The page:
Recent cool research studies around the world have been looking into eye movement tracking of autistic people as they point to letters to spell or as they read, to see if this gives a clearer indication of their level of understanding and expression of their own ideas. Last week, a significant study done by researchers from the University of Virginia tracking the eye movements of 9 autistic typers was published in Nature Magazine, a respected scientific journal. I suggest you take a look at it. I hope this study prompts many more. The researchers tracked the participant’s fixation on letters that were then used to spell words to indicate the intentionality and the reliability of the communication.
The fact is that the communicative ability of people with autism has to be looked at in creative ways like this because our nervous systems have a tendency to betray us, especially in hostile testing environments with testers who prefer to prove stupidity over intelligence. In autism our bodies easily make us look stupid, but that’s the lazy place for a tester to stop. Stephen Hawking didn’t move like a physics genius. In fact, he didn’t move at all, but because not talking is not the same as not thinking, his mind was lively, and given the means to communicate, he proved himself over and over. I’m grateful to Dr. Jaswal for his research as a first step into a much needed understanding of autism. More research, including longitudinal observation, interviews, happiness measurements (pre and post communication), and motor assessments, will create a fuller picture.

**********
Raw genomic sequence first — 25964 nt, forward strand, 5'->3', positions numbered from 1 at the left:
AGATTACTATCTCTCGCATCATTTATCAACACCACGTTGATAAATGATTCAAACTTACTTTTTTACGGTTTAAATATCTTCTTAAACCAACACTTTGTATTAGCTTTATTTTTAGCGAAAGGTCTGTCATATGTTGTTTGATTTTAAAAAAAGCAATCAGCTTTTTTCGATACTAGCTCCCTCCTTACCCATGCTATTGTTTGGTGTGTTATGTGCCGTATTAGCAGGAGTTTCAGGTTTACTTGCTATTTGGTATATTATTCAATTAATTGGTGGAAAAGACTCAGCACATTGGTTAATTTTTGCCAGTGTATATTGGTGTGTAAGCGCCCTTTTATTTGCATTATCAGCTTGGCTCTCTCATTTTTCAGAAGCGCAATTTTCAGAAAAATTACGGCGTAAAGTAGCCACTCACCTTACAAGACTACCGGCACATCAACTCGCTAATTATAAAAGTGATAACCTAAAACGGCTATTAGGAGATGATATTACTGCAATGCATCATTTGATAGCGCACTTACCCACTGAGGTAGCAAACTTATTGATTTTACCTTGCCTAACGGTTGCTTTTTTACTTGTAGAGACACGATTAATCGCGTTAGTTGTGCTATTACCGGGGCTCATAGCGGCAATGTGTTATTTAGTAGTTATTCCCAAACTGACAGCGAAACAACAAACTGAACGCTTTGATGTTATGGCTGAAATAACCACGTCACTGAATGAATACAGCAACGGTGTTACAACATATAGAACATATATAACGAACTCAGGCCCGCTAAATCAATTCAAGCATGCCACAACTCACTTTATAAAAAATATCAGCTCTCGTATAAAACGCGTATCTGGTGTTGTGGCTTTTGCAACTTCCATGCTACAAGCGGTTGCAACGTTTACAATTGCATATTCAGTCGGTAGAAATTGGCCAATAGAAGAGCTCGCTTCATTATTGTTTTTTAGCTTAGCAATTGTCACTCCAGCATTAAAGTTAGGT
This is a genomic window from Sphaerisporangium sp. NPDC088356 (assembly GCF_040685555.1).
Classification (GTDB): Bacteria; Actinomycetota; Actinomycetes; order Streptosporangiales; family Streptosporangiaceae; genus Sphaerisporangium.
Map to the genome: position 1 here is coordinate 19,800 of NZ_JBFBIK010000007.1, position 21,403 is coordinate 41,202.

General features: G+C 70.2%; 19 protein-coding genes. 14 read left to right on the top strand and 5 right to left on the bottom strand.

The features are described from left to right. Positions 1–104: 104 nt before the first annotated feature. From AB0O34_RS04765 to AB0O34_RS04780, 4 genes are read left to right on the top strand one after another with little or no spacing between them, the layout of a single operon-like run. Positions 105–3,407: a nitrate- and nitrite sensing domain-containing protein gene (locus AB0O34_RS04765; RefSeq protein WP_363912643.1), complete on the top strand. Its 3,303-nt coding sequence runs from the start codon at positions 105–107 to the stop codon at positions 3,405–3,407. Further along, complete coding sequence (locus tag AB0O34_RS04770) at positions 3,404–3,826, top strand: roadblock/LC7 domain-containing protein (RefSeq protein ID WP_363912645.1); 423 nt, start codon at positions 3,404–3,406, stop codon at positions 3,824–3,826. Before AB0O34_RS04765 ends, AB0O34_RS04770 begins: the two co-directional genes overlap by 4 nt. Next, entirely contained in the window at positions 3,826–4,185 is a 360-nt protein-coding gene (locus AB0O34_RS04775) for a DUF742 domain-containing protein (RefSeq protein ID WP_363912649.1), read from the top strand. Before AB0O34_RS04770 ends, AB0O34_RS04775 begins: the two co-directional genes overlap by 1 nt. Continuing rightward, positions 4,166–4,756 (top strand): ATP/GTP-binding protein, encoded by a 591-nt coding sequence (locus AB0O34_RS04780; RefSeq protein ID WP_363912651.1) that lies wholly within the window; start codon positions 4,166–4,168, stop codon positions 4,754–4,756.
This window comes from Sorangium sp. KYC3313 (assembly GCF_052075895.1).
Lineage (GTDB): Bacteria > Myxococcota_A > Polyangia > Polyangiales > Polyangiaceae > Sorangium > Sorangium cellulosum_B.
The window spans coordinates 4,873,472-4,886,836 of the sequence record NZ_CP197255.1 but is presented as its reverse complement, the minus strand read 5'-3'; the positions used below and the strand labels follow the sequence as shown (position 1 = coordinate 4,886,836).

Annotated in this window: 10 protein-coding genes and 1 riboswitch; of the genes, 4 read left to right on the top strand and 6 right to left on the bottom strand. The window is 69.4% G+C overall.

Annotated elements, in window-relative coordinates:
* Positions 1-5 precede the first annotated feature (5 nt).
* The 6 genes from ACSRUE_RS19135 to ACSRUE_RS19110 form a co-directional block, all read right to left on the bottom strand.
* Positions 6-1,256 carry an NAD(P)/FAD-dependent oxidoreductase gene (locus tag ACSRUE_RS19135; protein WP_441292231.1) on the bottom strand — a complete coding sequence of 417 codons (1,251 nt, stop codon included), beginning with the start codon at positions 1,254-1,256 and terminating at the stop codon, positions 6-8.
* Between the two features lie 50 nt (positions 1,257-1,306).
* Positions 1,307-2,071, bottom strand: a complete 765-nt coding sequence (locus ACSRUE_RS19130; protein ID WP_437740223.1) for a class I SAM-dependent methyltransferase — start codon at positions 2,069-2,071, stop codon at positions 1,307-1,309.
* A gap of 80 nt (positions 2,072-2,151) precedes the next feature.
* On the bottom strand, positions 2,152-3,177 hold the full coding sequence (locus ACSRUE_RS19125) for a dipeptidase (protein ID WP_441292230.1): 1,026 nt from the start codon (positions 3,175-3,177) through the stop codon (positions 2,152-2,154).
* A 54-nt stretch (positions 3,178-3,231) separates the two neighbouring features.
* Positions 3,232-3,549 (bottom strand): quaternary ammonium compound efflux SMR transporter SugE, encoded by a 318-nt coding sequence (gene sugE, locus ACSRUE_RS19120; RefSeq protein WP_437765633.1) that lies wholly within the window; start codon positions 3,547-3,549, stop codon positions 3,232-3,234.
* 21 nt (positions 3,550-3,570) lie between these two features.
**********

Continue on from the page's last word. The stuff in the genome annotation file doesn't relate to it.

Autism is a motor disability. Talking is motor, looking is motor, pointing is motor. These skills develop gradually and differently for a person with autism. One possible research idea is to see if eye tracking improves in an autistic individual from the first lesson in pointing to communicate over time as their typing skills improve. I am strongly convinced tests would demonstrate progress. Many autistic children have trouble focusing their eyes, they may take in too much or hyper focus on one small item, and learning to look at and scan an array of letters to communicate improves that skill in a purposeful and meaningful way.
I am pleased to see people begin to research in ways that try to find intelligence. There is so much wrong with the angry pseudo-science of those who refuse to even consider the possibility that they might be wrong. It wouldn’t matter if it were merely an academic debate, but real lives are impacted, and that is not merely an academic exercise.